I recently had the chance to re-read <To Kill a Mockingbird> by Harper Lee with a small intercollegiate book club that I lead with several friends. As is well known, Harper Lee’s novel is an American classic published in 1960. The central storyline follows a court case in which African- American Tom Robinson is falsely accused of raping a white woman. The main character Scout’s father, Atticus Finch, is a principled lawyer who strives to prove Robinson’s innocence against the deeply entrenched prejudices and discrimination widespread in the Deep South at that time. The book is loosely based on Lee’s personal experiences and observations growing up in Alabama in the 1930s. It became an instant classic, winning the Pulitzer Prize in 1961 and was made into an Academy-award winning movie one year later. To date, the book was sold more than 40 million copies and remains beloved worldwide, even after some 50 years from when it was first published.
There are many winsome characters in this novel that make it so memorable and touching. As a mother of two young girls, I was especially drawn to Scout, from whose perspective the story is written. She is quite unconventional, refusing to conform to the stereotype of how girls from proper landowner families at that time should grow up. Self-taught and intensely curious, Scouts loves to up with a good book. Although not without her own faults and shortcomings, she knows how to apologize genuinely from her heart when she comes to realize her mistakes. She also is fiercely loyal to the people around her, plucky enough to stand between her father and an angry mob of white townspeople who, in dead of night, threaten violence against Atticus for his unpopular defense of a black person.
Calpurina is my other favorite character. To the Finch children who lost their mother early on, she is much more than a maid or caretaker; Calpurnia is in fact a surrogate mother. She deeply cares for the children, teaches them many valuable things, and is unafraid of disciplining them. To the point of Scout describing her has having an unsentimental “tyrannical presence”, she has full authority when dealing with the children, highly atypical given the times and her race. As one of Maycomb’s few literate African Americans, it is implied that Calpurnia’s wisdom and respectable character are rooted in her self-education and her Christian beliefs. When Walter Cunningham, one of Scout’s classmate and from less fortunate circumstances, joins lunch with the Finches, Scout loudly and unwittingly embarrasses her friend. Immediately, Calpurnia yanks her from the dining table and privately reprimands: “Don’t matter who they are, anybody sets foot in this house you company, and don’t let me catch you remarkin’ on their way like you were so high and mighty! Yo’ folks might be better’n the Cunninghams but it doesn’t count for nothin’ the way you’re disgracin’ ’em.”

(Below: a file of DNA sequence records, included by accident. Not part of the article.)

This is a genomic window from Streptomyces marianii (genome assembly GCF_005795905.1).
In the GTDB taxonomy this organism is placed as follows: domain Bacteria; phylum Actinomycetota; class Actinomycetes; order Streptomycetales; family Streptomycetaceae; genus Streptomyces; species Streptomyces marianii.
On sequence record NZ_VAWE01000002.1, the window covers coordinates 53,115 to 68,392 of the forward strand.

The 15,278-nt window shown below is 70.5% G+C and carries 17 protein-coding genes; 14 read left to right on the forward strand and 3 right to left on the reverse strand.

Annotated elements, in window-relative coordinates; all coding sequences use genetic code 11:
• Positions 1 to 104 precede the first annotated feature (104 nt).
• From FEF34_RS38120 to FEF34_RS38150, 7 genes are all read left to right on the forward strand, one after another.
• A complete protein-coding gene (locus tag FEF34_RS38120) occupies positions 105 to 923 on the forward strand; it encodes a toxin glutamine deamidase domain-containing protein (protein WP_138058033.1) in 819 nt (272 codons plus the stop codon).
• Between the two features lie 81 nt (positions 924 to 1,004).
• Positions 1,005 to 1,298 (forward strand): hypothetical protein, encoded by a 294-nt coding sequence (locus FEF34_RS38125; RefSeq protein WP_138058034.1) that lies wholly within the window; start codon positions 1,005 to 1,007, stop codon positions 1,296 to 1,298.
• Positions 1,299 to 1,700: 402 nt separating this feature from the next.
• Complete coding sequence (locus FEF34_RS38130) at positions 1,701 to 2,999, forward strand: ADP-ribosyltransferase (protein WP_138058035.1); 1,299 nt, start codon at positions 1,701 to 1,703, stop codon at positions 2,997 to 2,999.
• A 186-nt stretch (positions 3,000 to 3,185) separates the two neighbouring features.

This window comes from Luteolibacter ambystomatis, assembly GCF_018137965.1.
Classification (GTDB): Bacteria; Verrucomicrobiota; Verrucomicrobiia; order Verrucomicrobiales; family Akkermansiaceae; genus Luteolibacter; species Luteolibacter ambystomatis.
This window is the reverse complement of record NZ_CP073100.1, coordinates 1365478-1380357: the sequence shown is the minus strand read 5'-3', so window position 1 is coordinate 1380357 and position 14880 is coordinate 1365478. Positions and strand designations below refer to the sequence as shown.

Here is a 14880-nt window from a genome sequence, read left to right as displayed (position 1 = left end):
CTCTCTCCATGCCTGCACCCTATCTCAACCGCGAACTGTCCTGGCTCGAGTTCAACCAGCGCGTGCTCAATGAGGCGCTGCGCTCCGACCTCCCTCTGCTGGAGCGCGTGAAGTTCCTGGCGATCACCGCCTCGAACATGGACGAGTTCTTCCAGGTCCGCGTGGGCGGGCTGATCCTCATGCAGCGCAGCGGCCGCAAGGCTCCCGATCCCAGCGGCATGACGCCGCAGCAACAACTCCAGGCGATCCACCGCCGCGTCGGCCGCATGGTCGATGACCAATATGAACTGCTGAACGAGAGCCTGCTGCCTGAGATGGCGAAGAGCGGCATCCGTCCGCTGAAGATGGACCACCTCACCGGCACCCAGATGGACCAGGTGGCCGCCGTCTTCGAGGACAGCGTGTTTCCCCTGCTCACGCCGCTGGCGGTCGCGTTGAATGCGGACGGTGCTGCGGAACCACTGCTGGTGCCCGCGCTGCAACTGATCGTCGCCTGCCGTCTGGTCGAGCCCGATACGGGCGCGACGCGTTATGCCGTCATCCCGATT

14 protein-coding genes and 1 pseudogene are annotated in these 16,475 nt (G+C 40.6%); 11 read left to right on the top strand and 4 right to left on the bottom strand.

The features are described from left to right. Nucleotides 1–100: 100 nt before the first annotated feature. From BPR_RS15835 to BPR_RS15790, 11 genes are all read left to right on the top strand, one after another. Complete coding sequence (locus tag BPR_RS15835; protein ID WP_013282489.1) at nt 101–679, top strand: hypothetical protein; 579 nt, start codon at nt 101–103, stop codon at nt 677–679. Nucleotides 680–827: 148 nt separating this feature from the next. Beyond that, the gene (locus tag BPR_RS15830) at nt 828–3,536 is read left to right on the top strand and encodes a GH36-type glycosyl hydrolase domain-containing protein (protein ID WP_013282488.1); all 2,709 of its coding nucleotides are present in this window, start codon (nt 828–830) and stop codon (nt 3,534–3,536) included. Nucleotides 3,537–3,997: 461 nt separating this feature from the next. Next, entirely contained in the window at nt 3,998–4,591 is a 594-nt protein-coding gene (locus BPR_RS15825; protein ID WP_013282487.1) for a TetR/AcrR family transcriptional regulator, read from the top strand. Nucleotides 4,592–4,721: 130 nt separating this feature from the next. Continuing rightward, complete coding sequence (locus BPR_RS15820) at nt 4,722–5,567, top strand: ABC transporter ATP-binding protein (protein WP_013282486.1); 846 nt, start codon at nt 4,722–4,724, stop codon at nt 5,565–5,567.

Perhaps the most inspiring and enduring character is Atticus Finch. A crowning role model for many generations of aspiring lawyers, he embodies the finest kind of intellectual that the world sorely needs. At much personal cost as a white man from an established family in Maycomb, he quietly and laboriously defends his innocent client. He brings to bear all his knowledge and craft, and makes his case powerfully, all the while his children are being mocked at school and he is physically menaced. Described as a person somewhat advanced in age and always spending time on his armchair reading, his children unexpectedly learn that Atticus was “the deadest shot in Maycomb County” in his youth; the reason that he gave it up was because he didn’t what to have an “unfair advantage” over other living things. What was the source of his courage integrity? It seems that all the hours Atticus spent thinking, reading, studying and contemplating enabled him to see beyond immediate and popular opinion in order to choose rightly. Although he ends up losing the trial itself and tragedy befalls Tom and his family, Atticus nonetheless delivers a blow against the larger battle against racial discrimination,
Spending my Saturday afternoons revisiting <To Kill a Mockingbird> and the character Atticus Finch in particular, made me think a lot. As a person who spends most of my time reading, writing and thinking, is my “learning” and “education” amounting to something meaningful? What lessons and examples am I imparting to others, including my own children and students? At the same time, the values that Atticus stood for, namely how every person deserves full respect regardless of one’s background, feels strangely relevant here at Ewha. If missionary Mary Scranton didn’t have the heart to educate the girls in Korea, this premier female university of today would never have come to existence. Now in 2021 we are quite on the other side; by any measure we are living with many privileges that previous generations would have envied. As we have reached this point, we occasionally need to pause and think about bigger questions, and seek what’s beyond our everyday life. In doing so, we may – hopefully! – step a bit closer to Atticus Finch of today.